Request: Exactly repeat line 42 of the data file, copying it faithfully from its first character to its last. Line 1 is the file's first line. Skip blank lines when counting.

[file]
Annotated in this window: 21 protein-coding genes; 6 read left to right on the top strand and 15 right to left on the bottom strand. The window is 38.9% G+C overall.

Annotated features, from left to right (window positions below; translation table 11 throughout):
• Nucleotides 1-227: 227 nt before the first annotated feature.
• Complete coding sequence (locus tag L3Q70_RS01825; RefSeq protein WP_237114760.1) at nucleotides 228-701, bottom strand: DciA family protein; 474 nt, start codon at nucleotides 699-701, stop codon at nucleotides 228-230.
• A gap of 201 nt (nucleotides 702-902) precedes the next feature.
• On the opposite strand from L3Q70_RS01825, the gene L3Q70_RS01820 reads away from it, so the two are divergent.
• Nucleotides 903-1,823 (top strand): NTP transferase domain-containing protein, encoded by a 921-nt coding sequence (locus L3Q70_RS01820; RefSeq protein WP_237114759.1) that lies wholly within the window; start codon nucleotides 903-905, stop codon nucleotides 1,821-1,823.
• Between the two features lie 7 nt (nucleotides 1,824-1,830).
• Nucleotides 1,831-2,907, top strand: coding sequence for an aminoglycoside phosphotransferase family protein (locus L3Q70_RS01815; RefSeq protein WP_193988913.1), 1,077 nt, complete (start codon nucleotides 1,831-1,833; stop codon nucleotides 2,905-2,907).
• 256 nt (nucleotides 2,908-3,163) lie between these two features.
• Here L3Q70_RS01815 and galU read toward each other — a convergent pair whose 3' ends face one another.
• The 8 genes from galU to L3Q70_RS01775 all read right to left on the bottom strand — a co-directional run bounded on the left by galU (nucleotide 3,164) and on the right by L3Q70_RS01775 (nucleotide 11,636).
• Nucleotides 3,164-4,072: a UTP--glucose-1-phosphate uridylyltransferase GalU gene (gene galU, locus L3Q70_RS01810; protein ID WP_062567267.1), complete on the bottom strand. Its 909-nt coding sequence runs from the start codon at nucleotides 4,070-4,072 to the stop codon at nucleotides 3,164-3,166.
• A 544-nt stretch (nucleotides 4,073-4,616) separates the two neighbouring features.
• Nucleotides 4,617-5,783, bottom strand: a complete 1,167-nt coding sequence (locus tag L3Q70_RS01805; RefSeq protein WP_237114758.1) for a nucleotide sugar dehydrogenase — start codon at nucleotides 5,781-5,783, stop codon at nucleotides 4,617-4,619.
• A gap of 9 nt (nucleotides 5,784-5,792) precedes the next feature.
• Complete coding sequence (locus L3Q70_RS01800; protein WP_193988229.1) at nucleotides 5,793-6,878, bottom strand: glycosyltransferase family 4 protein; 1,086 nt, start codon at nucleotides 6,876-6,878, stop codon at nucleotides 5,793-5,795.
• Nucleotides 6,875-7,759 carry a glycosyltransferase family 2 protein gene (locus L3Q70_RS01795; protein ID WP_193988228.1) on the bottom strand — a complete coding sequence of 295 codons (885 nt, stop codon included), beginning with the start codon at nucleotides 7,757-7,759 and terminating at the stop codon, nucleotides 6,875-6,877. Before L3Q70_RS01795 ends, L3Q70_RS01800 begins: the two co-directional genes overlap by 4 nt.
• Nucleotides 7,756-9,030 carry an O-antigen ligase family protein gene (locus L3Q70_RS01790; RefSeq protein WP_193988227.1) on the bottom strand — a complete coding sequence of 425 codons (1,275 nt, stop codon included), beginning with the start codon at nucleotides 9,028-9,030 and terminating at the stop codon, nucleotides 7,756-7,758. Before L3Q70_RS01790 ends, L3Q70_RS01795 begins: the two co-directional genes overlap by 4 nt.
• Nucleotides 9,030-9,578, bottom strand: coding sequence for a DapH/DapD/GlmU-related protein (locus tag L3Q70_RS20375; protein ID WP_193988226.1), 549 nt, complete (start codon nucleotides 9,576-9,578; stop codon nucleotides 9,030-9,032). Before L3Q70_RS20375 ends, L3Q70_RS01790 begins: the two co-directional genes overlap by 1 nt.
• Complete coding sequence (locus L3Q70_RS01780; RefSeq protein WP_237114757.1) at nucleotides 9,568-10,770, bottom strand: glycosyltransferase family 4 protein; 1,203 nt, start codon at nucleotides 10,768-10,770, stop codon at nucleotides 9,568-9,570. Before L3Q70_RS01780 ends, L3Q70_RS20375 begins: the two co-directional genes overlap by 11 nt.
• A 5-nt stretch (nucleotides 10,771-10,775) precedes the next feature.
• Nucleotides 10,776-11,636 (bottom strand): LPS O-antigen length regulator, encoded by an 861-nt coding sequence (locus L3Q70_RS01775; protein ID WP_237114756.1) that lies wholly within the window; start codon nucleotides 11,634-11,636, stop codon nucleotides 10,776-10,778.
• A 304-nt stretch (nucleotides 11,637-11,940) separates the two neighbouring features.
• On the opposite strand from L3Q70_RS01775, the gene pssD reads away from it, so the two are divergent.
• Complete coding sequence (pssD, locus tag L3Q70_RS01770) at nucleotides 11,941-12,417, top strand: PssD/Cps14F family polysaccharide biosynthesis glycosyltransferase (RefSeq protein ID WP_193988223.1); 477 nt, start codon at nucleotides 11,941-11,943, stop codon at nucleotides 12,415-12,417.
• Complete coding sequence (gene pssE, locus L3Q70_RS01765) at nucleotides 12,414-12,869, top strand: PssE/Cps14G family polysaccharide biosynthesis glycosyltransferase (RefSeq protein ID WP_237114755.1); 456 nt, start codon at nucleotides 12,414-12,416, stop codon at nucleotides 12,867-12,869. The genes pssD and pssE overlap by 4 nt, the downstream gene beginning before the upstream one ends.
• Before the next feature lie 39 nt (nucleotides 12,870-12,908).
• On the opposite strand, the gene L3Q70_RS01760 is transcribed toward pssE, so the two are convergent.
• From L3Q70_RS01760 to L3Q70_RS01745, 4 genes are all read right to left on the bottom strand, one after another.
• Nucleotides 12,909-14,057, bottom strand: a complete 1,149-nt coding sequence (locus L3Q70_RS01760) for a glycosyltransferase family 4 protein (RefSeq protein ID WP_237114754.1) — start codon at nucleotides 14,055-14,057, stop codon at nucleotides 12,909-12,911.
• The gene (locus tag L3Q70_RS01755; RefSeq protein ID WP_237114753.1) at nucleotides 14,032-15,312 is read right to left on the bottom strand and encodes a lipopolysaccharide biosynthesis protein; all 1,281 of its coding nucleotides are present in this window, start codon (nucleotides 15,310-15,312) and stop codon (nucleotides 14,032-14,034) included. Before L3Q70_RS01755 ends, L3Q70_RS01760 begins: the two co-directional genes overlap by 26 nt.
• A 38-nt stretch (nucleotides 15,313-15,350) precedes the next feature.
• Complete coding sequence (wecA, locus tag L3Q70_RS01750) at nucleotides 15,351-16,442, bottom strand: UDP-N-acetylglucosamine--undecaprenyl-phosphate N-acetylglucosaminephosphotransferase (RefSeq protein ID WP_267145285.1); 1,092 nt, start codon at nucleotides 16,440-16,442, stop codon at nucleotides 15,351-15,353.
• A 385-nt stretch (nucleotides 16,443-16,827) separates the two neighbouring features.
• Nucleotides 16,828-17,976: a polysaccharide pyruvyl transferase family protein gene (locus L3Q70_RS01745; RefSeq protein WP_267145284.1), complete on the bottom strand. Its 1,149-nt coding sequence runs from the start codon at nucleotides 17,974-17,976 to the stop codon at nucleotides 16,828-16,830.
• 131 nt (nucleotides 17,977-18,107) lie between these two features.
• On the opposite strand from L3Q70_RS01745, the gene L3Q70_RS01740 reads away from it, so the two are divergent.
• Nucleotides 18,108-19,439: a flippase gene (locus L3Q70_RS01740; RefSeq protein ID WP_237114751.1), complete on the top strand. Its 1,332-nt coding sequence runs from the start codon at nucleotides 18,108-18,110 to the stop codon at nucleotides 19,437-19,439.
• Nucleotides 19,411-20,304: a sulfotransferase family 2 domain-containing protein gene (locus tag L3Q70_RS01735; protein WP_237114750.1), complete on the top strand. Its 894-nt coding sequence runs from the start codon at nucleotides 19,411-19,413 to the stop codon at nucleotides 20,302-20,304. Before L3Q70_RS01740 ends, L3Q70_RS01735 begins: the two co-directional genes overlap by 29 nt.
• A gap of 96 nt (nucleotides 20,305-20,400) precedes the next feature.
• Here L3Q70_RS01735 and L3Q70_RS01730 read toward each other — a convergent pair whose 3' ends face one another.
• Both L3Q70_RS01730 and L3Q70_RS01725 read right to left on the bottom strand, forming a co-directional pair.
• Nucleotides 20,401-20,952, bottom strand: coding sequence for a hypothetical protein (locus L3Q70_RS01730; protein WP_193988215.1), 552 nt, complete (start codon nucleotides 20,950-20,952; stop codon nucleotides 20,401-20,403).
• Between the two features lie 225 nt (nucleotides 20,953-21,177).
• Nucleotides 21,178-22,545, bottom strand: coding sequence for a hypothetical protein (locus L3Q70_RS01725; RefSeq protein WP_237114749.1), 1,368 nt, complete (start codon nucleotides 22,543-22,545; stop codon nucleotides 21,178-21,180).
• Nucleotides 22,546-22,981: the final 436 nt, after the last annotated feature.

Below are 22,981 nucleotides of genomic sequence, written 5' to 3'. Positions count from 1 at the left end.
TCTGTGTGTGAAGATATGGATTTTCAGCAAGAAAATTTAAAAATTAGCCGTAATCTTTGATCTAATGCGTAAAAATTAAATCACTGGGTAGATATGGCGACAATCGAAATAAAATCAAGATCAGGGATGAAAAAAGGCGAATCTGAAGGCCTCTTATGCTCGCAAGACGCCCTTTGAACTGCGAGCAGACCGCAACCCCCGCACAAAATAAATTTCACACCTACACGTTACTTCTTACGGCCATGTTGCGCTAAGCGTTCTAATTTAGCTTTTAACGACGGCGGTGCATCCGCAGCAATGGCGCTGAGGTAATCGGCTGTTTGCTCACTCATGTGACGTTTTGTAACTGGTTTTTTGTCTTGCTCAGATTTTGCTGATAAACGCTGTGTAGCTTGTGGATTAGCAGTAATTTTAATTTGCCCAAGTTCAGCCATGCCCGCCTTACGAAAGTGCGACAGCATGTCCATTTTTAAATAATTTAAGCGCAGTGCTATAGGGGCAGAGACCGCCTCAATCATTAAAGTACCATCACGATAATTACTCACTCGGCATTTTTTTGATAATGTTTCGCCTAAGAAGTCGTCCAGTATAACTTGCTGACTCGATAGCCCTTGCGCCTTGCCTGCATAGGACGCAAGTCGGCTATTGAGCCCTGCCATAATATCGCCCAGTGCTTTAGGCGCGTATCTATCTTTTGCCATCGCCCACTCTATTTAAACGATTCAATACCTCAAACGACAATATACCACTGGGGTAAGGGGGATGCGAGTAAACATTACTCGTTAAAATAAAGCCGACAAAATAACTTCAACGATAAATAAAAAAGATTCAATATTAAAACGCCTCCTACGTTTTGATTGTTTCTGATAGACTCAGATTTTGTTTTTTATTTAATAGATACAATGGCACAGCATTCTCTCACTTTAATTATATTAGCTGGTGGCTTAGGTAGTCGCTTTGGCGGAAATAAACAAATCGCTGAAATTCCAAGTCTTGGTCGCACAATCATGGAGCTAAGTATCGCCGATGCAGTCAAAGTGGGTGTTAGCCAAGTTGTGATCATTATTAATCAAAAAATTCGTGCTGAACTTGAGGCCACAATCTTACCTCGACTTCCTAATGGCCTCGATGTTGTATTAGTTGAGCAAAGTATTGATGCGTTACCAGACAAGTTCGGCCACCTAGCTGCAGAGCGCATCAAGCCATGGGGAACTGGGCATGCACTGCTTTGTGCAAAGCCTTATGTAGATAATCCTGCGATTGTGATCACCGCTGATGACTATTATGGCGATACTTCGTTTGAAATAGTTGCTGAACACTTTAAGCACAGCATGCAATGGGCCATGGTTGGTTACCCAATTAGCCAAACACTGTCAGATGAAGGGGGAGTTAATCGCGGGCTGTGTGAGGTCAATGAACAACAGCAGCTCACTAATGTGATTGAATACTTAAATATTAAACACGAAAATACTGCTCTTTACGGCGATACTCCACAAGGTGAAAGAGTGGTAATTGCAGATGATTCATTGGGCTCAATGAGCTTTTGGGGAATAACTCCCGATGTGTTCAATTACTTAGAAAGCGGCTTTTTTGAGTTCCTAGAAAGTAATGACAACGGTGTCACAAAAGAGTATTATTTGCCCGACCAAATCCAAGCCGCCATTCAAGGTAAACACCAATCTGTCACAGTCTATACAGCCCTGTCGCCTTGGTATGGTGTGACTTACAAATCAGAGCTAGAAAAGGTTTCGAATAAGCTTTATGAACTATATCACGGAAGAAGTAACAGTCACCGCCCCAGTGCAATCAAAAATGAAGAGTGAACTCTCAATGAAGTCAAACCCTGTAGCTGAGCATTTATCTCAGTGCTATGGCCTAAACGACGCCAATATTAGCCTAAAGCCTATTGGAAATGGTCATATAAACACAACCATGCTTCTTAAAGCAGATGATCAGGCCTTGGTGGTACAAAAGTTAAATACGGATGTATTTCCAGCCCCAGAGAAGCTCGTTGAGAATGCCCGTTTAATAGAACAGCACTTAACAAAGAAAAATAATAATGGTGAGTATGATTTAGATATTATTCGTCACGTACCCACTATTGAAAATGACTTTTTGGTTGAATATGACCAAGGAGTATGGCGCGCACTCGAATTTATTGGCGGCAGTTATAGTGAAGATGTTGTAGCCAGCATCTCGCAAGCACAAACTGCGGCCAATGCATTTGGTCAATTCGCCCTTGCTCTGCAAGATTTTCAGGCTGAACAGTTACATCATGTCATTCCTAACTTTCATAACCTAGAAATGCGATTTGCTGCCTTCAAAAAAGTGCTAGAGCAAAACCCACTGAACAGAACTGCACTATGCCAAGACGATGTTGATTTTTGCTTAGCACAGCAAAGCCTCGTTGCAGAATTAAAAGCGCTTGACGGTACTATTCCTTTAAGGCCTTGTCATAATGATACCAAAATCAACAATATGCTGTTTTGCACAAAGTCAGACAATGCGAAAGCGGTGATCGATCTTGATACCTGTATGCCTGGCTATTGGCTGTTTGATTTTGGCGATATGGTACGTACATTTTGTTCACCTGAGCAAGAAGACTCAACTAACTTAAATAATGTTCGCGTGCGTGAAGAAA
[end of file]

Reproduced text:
• Here L3Q70_RS01735 and L3Q70_RS01730 read toward each other — a convergent pair whose 3' ends face one another.